Tony Gurr

MOTİVASYON – …when students “LEARN” their TEACHers!

In Classroom Teaching, Our Schools, Our Universities, Teacher Learning on 14/06/2013 at 2:57 pm

Motivation (Hattie quote) Ver 04


Sure, there are lots of ways we TEACHers can learn about what motivates our kids (and young adults).

One thing I have been doing a lot of recently is asking TEACHers to “adapt” their own private LEARNing to the classroom context. For example, a while back there was a brilliant bit of “informal research” that came out from:

Kaplan Study 01


…really, really accessible from that internet-thingyyou know the one all our bloody kids are addicted to!


When I show this to teams of TEACHers, I ask them to have a thunk about what this might be “saying” to us – as classroom EDUcatorsthat can’t perhaps put little Zeynep on a flight to New Zealand (…she would probably love it, BTW)!

This often “hurts” a few heads…


…Of course, I just get a tingly sensationall over…when someone says:

Motivation (Eureka)


Now, if the “climate” feels right…I might throw in another question or FOUR:

Motivation (5 FQs for TEACHers)


…or (just) continue to look at the stuff from those lovely chaps at Kaplan:

Kaplan Study 02…and they starting wishing they could put Zeynep on a plane to you-know-where!


The other stuff in this survey is more interesting. For example:

Kaplan Study 03Look at that % again…most governments would “kill” for a majority like that!


And…what about “music”?

Kaplan Study 04How many of YOU did the exact same thing?

…all my early Turkish came from İbrahim Tatlıses! OK – and bit from Sezen Aksu


If you do not much Turkish music, you have to “hit” those “red links”!


Want more?

Kaplan Study 06

This is where start to “see” the power of paragogypeeragogy, even!


Kids will work together on this stuff for hoursand hours….and hours – and then whine-themselves-to-sleep because they forgot to do the “worksheet” you asked them to complete for the pop-quiz tomorrow morning!


No…I’m not going to say that we should all start watching TV or listening to music for 5 hours a day (but maybejust maybe, come up with a way to get the kids to do that after school…with their friends – because they know they are going to “TEACH others” some of the stuff they LEARNed themselves (and eachother)!


Creativity (Angelou quote - NEW)


AND…No (again, sorry!), the secret is for us to: FIRSTask our kids stuff like this – and then, SECONDlook for ways to use some of these elements to “spice” up the “pacing document” we have to get through.


You “see” me?

See me (glasses and classroom)


You “see” the KIDS?


OK – so, how many of YOU use music / movies / TV…to do all this?

What resources do YOU use?


Could YOU help us ALL…?

Share Share Share

Yes, right now…go to the comment box and give us a few URLs!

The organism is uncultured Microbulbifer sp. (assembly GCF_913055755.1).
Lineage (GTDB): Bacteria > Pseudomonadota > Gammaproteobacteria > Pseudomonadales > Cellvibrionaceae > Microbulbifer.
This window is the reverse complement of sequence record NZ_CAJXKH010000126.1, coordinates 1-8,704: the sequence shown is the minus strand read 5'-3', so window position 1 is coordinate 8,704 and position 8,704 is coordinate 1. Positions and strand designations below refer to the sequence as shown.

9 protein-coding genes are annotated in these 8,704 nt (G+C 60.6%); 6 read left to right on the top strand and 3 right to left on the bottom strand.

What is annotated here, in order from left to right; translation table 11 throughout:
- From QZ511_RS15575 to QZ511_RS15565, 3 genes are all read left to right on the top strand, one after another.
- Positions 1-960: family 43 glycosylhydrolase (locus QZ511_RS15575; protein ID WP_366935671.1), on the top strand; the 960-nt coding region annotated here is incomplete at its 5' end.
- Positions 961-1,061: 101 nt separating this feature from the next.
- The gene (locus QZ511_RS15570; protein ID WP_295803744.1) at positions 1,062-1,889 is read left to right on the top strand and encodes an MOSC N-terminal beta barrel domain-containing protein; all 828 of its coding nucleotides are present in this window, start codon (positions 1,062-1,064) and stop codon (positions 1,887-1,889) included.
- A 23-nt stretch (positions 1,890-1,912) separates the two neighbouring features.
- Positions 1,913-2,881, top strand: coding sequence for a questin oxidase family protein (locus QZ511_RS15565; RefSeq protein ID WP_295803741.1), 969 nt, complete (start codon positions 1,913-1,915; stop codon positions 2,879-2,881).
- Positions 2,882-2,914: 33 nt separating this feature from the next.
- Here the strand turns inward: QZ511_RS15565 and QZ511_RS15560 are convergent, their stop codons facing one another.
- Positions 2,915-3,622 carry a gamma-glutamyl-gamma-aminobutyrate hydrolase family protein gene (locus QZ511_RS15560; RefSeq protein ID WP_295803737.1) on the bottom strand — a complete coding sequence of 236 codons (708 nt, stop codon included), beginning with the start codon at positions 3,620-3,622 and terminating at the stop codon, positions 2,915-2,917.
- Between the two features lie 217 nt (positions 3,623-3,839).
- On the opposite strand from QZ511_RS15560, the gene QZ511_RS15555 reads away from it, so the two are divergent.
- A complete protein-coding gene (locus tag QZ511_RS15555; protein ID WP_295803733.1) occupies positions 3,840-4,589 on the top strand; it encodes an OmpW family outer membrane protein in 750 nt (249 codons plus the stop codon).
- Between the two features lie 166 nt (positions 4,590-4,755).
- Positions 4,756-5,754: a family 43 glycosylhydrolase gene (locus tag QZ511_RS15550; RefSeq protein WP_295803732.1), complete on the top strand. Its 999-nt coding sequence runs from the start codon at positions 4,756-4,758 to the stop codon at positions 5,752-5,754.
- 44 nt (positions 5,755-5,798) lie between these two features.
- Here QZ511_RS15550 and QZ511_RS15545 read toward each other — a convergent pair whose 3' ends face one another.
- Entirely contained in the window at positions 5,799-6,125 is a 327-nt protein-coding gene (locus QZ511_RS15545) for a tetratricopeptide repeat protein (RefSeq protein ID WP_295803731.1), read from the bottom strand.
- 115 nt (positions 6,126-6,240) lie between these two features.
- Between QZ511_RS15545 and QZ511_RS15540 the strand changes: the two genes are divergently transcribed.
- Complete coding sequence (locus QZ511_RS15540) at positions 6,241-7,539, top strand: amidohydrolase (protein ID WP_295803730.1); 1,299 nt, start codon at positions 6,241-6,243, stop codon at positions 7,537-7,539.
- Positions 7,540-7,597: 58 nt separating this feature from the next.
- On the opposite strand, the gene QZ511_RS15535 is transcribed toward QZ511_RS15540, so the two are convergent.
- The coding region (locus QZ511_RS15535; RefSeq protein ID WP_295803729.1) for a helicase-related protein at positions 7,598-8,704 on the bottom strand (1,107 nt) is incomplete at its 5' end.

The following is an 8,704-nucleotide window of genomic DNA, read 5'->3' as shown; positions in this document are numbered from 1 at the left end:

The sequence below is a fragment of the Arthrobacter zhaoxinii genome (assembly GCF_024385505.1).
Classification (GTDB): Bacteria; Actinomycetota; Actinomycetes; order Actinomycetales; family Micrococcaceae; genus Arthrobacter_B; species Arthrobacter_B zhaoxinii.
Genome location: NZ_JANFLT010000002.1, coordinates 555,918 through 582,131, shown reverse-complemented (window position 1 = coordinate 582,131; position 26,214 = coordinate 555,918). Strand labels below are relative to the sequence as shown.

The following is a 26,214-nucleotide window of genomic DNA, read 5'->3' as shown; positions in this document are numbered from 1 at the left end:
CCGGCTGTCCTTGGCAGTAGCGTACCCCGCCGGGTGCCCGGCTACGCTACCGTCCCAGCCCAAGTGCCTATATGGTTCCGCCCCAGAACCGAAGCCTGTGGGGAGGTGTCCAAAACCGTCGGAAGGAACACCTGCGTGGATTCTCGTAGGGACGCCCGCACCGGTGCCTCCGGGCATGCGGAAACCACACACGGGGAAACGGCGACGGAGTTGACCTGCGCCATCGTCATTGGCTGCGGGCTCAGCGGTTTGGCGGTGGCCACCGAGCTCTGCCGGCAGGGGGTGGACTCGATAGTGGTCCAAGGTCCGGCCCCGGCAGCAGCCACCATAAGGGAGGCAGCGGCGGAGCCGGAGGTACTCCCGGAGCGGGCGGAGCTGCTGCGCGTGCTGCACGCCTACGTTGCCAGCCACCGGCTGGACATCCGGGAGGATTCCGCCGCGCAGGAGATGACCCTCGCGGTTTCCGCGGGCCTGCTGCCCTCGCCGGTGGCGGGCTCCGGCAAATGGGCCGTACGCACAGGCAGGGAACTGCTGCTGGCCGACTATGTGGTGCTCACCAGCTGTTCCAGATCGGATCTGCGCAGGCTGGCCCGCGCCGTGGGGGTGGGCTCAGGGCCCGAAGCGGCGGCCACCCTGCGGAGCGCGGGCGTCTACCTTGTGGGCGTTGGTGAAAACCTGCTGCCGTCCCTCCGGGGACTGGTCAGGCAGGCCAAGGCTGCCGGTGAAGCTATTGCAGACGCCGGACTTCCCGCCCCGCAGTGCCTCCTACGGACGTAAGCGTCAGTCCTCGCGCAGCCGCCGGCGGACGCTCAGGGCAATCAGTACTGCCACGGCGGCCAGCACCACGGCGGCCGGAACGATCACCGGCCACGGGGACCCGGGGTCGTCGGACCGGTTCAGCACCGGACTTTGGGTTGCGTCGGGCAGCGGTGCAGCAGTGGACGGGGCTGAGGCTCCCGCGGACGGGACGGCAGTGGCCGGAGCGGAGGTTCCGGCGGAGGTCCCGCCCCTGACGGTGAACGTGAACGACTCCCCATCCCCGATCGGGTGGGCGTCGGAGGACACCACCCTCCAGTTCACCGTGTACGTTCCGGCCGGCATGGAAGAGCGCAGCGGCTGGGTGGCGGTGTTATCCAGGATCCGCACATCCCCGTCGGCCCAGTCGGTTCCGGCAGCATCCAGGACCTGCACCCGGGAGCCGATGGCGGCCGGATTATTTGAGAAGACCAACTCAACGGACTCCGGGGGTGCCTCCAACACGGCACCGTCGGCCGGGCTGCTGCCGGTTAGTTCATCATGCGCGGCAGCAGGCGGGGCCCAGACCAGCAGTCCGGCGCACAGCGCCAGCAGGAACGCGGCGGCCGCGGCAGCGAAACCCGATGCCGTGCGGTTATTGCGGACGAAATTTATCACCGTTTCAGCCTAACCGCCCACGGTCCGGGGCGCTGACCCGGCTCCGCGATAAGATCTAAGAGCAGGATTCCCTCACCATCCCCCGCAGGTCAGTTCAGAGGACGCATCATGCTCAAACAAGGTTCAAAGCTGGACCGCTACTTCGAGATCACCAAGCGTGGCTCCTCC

Even better…can you give us the URLs that your KIDS suggested to YOU?


Motivation (avatar phrase)


Sevgiyle kalın…sevgili hocalarım!

  1. Whoops…just got another translation request – totally forgot that one 😉 Actually, was shocked anyone noticed it…

    The term “hanım köylü” (in Turkish) is a difficult one…lemme try:

    “HE who dwells or lives in the “village” (or city or town or country) of HIS woman”

    LOL…now, you see why I prefer the Türkçe 😉

    Be goodbe safe,


  2. […] after reading Tony Gurr’s new post, a thought hit […]

  3. One of the points you make here ended up as a blog post. There is another one in the oven. All the external manuever will not be sufficient if the learner does not believe he can learn if he/she makes the effort for it and is lucky enough to find the guidance and support they need.

    I want to get back to Arabic. Let’s see how it goes as I study on my own and that my main motivation is to communicate with family I left in Egypt. Plus, proving to myself that I can learn a language, just like a number of people I have seen, without going to the actual country.

    For the record, my Arabic is next to nothing now. 😉 I still remember about 5 or 6 sentences.

    🙂 Rosie

  4. Yesterday my intermediate students and I were discussing music and tv series (including films and youtube videos).

    They have become great listeners and can give their opinions in a number of topics but always repeating the same sort of basic language. They seem to become good at completing coursebook, but unable to transfer that knowledge to speaking and writing. They are communicative, participative during classes and sort of do their homework.

    A dream group for most teachers. They have come a long way and they are doing well. But is it just that? Is that why they think that they will only learn to speak in English well when they go to another country?

    My daughter could sing a whole song in English without being able to understand it. Then, as her interests raised in checking out the lyrics and continue singing of course and studying, she progressed from singing without knowing what she was singing to understand some of it. But she still can’t produce it in real time speech.